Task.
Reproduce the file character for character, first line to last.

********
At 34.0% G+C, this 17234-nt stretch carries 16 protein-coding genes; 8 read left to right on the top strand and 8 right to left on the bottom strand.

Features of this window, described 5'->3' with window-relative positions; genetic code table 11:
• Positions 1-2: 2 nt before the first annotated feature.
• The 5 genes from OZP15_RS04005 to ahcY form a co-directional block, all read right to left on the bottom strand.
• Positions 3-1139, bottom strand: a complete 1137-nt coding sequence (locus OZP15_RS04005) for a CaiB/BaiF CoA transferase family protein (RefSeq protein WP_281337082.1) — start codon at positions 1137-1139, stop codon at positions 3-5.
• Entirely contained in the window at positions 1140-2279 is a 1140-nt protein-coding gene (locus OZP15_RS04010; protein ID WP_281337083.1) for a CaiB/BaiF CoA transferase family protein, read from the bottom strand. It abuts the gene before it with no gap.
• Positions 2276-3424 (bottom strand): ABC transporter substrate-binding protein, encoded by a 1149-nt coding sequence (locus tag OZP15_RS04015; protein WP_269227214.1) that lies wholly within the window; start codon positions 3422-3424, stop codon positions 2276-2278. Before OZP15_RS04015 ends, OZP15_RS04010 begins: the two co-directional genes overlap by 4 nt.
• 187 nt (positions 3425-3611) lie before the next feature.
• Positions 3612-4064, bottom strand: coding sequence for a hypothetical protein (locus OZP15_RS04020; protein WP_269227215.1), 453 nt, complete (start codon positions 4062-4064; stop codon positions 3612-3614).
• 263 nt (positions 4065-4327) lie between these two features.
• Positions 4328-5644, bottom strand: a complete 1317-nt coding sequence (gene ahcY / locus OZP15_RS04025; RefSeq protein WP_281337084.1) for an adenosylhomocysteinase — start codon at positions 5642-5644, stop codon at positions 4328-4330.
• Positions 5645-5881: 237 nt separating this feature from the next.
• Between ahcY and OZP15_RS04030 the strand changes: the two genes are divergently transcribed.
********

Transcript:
At 34.0% G+C, this 17234-nt stretch carries 16 protein-coding genes; 8 read left to right on the top strand and 8 right to left on the bottom strand.

Features of this window, described 5'->3' with window-relative positions; genetic code table 11:
• Positions 1-2: 2 nt before the first annotated feature.
• The 5 genes from OZP15_RS04005 to ahcY form a co-directional block, all read right to left on the bottom strand.
• Positions 3-1139, bottom strand: a complete 1137-nt coding sequence (locus OZP15_RS04005) for a CaiB/BaiF CoA transferase family protein (RefSeq protein WP_281337082.1) — start codon at positions 1137-1139, stop codon at positions 3-5.
• Entirely contained in the window at positions 1140-2279 is a 1140-nt protein-coding gene (locus OZP15_RS04010; protein ID WP_281337083.1) for a CaiB/BaiF CoA transferase family protein, read from the bottom strand. It abuts the gene before it with no gap.
• Positions 2276-3424 (bottom strand): ABC transporter substrate-binding protein, encoded by a 1149-nt coding sequence (locus tag OZP15_RS04015; protein WP_269227214.1) that lies wholly within the window; start codon positions 3422-3424, stop codon positions 2276-2278. Before OZP15_RS04015 ends, OZP15_RS04010 begins: the two co-directional genes overlap by 4 nt.
• 187 nt (positions 3425-3611) lie before the next feature.
• Positions 3612-4064, bottom strand: coding sequence for a hypothetical protein (locus OZP15_RS04020; protein WP_269227215.1), 453 nt, complete (start codon positions 4062-4064; stop codon positions 3612-3614).
• 263 nt (positions 4065-4327) lie between these two features.
• Positions 4328-5644, bottom strand: a complete 1317-nt coding sequence (gene ahcY / locus OZP15_RS04025; RefSeq protein WP_281337084.1) for an adenosylhomocysteinase — start codon at positions 5642-5644, stop codon at positions 4328-4330.
• Positions 5645-5881: 237 nt separating this feature from the next.
• Between ahcY and OZP15_RS04030 the strand changes: the two genes are divergently transcribed.